Phillis Wheatley, the first African American published poet, died at age 31. The strength of her work and the courage of her being did not protect her from sickness during a cold Boston winter. Legendary scholars like Audre Lorde, June Jordan, Barbara Christian, Nellie McKay, Elizabeth Amelia Hadley, and most recently Aaronette M. White died long before their time. Some Black Feminist visionaries sell their labor to the university for stability and healthcare benefits. Many Black Feminist visionaries believe that the racial politics and institutional and intellectual violence of the university are carcinogenic. To rephrase Barbara Smith’s question at the 1976 MLA convention: Is it possible to be a Black woman academic and live?
As another early dead genius, Toni Cade Bambara, asks us at the start of her novel The Salt Eaters, are we sure we want to be well? This forum organized by The Feminist Wire asks us to engage whether and how we want to be well. Engaging research and writing on health outcomes of Black Women Academics, concepts of self-care, legacies of Black women navigating the academy, disparities research, and personal reflections, we want to know what you think. What is possible? What is necessary? What does our work mean to us and what is it worth? How can allies and the larger structures better support and sustain healthy lives? What narratives of sacrifice are we inheriting and passing on? What does wellness feel like, anyway? And how can we know?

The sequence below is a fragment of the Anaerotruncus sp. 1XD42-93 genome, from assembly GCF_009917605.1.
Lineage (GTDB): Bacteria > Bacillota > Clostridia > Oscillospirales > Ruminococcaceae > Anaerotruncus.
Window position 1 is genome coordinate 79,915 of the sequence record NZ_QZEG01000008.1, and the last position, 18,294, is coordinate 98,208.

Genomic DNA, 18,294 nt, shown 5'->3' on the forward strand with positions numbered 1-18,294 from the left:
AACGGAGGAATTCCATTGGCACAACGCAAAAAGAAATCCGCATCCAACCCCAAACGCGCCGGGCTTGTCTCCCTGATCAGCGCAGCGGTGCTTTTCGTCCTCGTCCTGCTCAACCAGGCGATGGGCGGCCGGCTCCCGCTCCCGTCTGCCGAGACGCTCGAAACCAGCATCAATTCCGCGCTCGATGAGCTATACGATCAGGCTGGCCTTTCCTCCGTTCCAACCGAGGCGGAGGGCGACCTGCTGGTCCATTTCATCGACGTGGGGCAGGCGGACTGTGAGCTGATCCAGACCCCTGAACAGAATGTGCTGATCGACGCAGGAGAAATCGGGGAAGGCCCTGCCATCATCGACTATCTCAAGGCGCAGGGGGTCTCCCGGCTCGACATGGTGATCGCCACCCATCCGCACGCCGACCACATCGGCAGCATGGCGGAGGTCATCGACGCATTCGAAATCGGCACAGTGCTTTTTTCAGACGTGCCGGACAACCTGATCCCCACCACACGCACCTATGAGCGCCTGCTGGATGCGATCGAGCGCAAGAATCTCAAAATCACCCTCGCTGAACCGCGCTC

Please submit essays, stories, or research briefs of up to 1,500 words to email@example.com by October 5, 2012. Also include a brief bio and a picture. [Note: This issue will be the first of several theme issues to address the health of various communities of women of color, LGBTQ health, and the health of gender non-conforming people.]
Towards the world we deserve to live in.